Marijuana in the US Workplace
Fiona W Ong and Parker E Thoeni of Shawe Rosenthal explore the legality of marijuana, both medical and recreational, in a US employment context where state and federal law can diverge wildly.
Although marijuana remains illegal under US federal law, a majority of states have already legalised the medical use of marijuana, while an ever-increasing number of states are moving towards legalising recreational use as well. The workplace impact of these various laws poses challenges for US employers, particularly those with multi-state operations. This is complicated by the fact that, unlike for alcohol, there is currently no test for marijuana intoxication, and individuals may test positive for weeks following an incidence of marijuana use.
Relevant federal laws and regulations
There are several federal marijuana-related laws and regulations of which employers should be aware. Under the Controlled Substances Act (CSA), marijuana is a Schedule I controlled substance, meaning that it “has no currently accepted medical use in treatment” and therefore may not be legally sold, possessed or used for any purpose. Although marijuana’s illegal status arises from the CSA, the CSA is not an employment law and there are no consequences to employers under the CSA for employee use of marijuana, whether medicinal or recreational, as permitted by state law.
Employers in the transportation industry that are governed by the US Department of Transportation (DOT) regulations are required to test “safety-sensitive” employees for various controlled substances, including marijuana. The DOT regulations do not allow employees to use marijuana when off-duty, even if the marijuana was legally prescribed under state law and used outside the workplace.
"The Americans with Disabilities Act, which applies to all private employers with 15 or more employees, explicitly excludes those using illegal drugs from its coverage."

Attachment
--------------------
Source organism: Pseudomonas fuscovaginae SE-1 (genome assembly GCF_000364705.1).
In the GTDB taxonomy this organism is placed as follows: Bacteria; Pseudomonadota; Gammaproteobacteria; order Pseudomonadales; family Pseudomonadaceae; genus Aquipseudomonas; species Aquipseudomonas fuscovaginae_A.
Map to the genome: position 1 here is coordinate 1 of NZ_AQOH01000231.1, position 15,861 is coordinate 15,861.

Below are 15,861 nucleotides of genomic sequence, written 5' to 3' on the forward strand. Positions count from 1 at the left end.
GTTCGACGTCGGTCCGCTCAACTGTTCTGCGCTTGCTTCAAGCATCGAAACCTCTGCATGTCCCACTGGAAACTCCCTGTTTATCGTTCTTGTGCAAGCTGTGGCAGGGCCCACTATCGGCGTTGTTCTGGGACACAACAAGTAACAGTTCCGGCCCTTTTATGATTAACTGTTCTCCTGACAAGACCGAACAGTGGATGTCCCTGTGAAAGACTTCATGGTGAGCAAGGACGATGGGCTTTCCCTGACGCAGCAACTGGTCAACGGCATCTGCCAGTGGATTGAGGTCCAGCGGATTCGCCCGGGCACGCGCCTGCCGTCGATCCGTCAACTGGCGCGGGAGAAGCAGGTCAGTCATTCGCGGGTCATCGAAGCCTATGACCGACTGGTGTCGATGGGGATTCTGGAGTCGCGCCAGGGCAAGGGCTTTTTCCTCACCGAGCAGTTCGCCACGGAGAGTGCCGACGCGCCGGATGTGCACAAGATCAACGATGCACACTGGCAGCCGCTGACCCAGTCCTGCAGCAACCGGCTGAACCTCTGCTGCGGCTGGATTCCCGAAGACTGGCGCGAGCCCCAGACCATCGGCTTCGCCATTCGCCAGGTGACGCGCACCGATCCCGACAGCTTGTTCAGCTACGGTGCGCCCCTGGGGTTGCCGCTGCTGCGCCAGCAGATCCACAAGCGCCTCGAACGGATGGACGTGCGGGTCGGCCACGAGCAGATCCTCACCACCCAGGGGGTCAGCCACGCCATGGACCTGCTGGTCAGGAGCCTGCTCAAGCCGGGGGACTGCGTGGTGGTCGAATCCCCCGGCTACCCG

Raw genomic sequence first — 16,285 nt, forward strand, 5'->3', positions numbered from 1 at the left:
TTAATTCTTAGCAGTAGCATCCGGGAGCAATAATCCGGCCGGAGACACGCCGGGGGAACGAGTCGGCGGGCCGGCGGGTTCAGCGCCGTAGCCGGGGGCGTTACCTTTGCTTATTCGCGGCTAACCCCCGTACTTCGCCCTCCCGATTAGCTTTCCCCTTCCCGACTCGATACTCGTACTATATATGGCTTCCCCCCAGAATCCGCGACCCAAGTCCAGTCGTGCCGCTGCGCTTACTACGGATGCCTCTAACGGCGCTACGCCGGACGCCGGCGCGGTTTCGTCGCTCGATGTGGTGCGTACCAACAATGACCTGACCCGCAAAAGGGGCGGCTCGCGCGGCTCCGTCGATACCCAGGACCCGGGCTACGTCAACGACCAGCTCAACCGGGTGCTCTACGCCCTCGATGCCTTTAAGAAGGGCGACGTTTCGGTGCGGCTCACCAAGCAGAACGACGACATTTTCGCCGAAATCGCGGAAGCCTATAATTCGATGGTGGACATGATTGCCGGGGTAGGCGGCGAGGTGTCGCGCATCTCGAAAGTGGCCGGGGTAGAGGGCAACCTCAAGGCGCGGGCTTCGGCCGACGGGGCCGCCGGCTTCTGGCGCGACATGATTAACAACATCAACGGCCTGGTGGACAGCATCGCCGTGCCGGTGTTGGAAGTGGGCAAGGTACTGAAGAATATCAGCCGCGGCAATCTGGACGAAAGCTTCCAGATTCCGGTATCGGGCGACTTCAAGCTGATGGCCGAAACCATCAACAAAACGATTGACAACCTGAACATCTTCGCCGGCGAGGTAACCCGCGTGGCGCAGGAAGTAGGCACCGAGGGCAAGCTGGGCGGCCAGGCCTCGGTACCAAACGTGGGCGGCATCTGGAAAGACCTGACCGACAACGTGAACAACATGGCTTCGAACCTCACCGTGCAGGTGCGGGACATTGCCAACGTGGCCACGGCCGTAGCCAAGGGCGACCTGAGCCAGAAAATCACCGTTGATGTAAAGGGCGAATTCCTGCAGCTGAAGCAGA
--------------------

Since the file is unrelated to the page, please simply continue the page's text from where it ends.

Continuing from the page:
The Drug-Free Workplace Act of 1988 (DFWA) requires federal contractors with any grant or single government contract (valued at USD100,000 or more and not involving the acquisition of commercial goods) to provide a drug-free workplace. Notably, while the DFWA requires those contractor employers to take certain specific actions to establish and maintain a drug-free workplace, it does not mandate drug-testing of employees. Thus, some federal and state courts have found that compliance with the DFWA does not necessarily preclude medical marijuana use as permitted by state law.
The Americans with Disabilities Act, which applies to all private employers with 15 or more employees, explicitly excludes those using illegal drugs from its coverage. It is unclear whether the use of medical marijuana would be required as a reasonable accommodation, however. The ADA’s definition of “illegal drug” does not include the use of a Schedule I controlled substances taken under supervision by a licensed health care professional, as required for medical marijuana. Nonetheless, at least one federal court has rejected that argument, finding that such use must also be authorised by the CSA, which marijuana is not.
State medical marijuana laws
As of September 2022, 37 states and the District of Columbia have legalised the use of medical marijuana under the supervision of a doctor. Whether these state laws address any impact in the workplace varies widely. 22 of those states prohibit employment discrimination on the basis of medical marijuana use, while the remainder are silent. Regardless, an employer is (thus far) not required to allow an employee to use or be under the influence of marijuana while at work.
Beyond that, while Nevada’s law specifically requires employers to provide reasonable accommodations for medical marijuana users (ie, permitting off-duty use and/or exemptions from testing), most other laws are not that definitive. Some courts, such as those in Massachusetts, have interpreted a state’s disability discrimination law to incorporate the reasonable accommodation requirement as to medical marijuana. On the other hand, some of these laws allow – or have been interpreted by the courts or state agencies to allow – employers to maintain a zero-tolerance drug policy, even for off-duty medical marijuana use.